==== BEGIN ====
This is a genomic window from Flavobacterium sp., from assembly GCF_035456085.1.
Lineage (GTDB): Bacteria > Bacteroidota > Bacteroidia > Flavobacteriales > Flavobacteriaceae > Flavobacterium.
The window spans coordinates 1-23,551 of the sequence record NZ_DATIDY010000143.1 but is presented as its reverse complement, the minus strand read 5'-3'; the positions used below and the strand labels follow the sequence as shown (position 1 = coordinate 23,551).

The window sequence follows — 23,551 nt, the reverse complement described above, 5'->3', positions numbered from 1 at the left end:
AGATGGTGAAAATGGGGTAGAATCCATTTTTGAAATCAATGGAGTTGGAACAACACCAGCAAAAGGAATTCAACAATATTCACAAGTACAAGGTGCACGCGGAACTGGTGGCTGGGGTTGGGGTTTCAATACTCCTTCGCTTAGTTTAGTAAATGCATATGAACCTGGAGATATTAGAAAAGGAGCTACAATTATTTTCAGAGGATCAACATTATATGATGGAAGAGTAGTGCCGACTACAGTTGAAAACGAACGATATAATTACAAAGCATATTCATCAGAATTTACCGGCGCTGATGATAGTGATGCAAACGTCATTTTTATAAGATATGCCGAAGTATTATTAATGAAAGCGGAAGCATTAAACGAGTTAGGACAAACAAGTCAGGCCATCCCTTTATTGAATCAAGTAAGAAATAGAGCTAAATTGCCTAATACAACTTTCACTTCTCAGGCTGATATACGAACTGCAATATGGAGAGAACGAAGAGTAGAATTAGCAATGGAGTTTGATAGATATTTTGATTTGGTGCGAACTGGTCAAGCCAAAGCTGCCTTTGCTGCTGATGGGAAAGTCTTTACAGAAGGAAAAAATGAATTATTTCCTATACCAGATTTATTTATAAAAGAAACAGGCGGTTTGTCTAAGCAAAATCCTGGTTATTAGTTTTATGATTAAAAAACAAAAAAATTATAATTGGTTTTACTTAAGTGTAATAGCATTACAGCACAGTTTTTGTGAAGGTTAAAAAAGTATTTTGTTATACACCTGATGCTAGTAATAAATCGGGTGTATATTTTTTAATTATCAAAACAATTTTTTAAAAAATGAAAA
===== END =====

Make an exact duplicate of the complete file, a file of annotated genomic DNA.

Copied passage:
This is a genomic window from Flavobacterium sp., from assembly GCF_035456085.1.
Lineage (GTDB): Bacteria > Bacteroidota > Bacteroidia > Flavobacteriales > Flavobacteriaceae > Flavobacterium.
The window spans coordinates 1-23,551 of the sequence record NZ_DATIDY010000143.1 but is presented as its reverse complement, the minus strand read 5'-3'; the positions used below and the strand labels follow the sequence as shown (position 1 = coordinate 23,551).

The window sequence follows — 23,551 nt, the reverse complement described above, 5'->3', positions numbered from 1 at the left end:
AGATGGTGAAAATGGGGTAGAATCCATTTTTGAAATCAATGGAGTTGGAACAACACCAGCAAAAGGAATTCAACAATATTCACAAGTACAAGGTGCACGCGGAACTGGTGGCTGGGGTTGGGGTTTCAATACTCCTTCGCTTAGTTTAGTAAATGCATATGAACCTGGAGATATTAGAAAAGGAGCTACAATTATTTTCAGAGGATCAACATTATATGATGGAAGAGTAGTGCCGACTACAGTTGAAAACGAACGATATAATTACAAAGCATATTCATCAGAATTTACCGGCGCTGATGATAGTGATGCAAACGTCATTTTTATAAGATATGCCGAAGTATTATTAATGAAAGCGGAAGCATTAAACGAGTTAGGACAAACAAGTCAGGCCATCCCTTTATTGAATCAAGTAAGAAATAGAGCTAAATTGCCTAATACAACTTTCACTTCTCAGGCTGATATACGAACTGCAATATGGAGAGAACGAAGAGTAGAATTAGCAATGGAGTTTGATAGATATTTTGATTTGGTGCGAACTGGTCAAGCCAAAGCTGCCTTTGCTGCTGATGGGAAAGTCTTTACAGAAGGAAAAAATGAATTATTTCCTATACCAGATTTATTTATAAAAGAAACAGGCGGTTTGTCTAAGCAAAATCCTGGTTATTAGTTTTATGATTAAAAAACAAAAAAATTATAATTGGTTTTACTTAAGTGTAATAGCATTACAGCACAGTTTTTGTGAAGGTTAAAAAAGTATTTTGTTATACACCTGATGCTAGTAATAAATCGGGTGTATATTTTTTAATTATCAAAACAATTTTTTAAAAAATGAAAA